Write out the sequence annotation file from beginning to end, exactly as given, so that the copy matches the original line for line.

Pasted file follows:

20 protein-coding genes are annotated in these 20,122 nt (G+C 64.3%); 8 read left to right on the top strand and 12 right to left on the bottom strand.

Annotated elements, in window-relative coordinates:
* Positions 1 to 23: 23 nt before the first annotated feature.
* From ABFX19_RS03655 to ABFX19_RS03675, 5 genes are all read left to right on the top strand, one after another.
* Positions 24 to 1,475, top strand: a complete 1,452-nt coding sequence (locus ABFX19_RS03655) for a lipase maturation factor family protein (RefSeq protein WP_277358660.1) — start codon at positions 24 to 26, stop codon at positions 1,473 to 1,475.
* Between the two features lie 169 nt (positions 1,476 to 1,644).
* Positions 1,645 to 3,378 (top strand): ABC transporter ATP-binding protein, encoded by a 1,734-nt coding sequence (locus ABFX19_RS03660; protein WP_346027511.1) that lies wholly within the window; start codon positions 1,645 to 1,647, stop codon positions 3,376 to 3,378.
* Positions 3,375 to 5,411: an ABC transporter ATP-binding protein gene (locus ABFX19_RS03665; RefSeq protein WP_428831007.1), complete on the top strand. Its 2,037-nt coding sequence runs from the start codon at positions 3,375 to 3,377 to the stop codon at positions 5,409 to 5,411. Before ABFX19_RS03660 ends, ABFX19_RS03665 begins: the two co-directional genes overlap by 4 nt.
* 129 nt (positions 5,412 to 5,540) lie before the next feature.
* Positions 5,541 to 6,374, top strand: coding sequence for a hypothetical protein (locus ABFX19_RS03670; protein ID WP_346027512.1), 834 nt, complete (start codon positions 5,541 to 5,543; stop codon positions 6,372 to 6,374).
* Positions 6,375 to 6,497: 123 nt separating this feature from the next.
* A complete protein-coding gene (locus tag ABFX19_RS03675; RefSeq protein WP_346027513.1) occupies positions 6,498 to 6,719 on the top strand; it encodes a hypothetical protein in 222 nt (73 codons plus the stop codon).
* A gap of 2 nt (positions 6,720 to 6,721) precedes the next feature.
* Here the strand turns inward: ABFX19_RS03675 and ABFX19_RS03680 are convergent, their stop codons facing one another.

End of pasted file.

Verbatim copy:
20 protein-coding genes are annotated in these 20,122 nt (G+C 64.3%); 8 read left to right on the top strand and 12 right to left on the bottom strand.

Annotated elements, in window-relative coordinates:
* Positions 1 to 23: 23 nt before the first annotated feature.
* From ABFX19_RS03655 to ABFX19_RS03675, 5 genes are all read left to right on the top strand, one after another.
* Positions 24 to 1,475, top strand: a complete 1,452-nt coding sequence (locus ABFX19_RS03655) for a lipase maturation factor family protein (RefSeq protein WP_277358660.1) — start codon at positions 24 to 26, stop codon at positions 1,473 to 1,475.
* Between the two features lie 169 nt (positions 1,476 to 1,644).
* Positions 1,645 to 3,378 (top strand): ABC transporter ATP-binding protein, encoded by a 1,734-nt coding sequence (locus ABFX19_RS03660; protein WP_346027511.1) that lies wholly within the window; start codon positions 1,645 to 1,647, stop codon positions 3,376 to 3,378.
* Positions 3,375 to 5,411: an ABC transporter ATP-binding protein gene (locus ABFX19_RS03665; RefSeq protein WP_428831007.1), complete on the top strand. Its 2,037-nt coding sequence runs from the start codon at positions 3,375 to 3,377 to the stop codon at positions 5,409 to 5,411. Before ABFX19_RS03660 ends, ABFX19_RS03665 begins: the two co-directional genes overlap by 4 nt.
* 129 nt (positions 5,412 to 5,540) lie before the next feature.
* Positions 5,541 to 6,374, top strand: coding sequence for a hypothetical protein (locus ABFX19_RS03670; protein ID WP_346027512.1), 834 nt, complete (start codon positions 5,541 to 5,543; stop codon positions 6,372 to 6,374).
* Positions 6,375 to 6,497: 123 nt separating this feature from the next.
* A complete protein-coding gene (locus tag ABFX19_RS03675; RefSeq protein WP_346027513.1) occupies positions 6,498 to 6,719 on the top strand; it encodes a hypothetical protein in 222 nt (73 codons plus the stop codon).
* A gap of 2 nt (positions 6,720 to 6,721) precedes the next feature.
* Here the strand turns inward: ABFX19_RS03675 and ABFX19_RS03680 are convergent, their stop codons facing one another.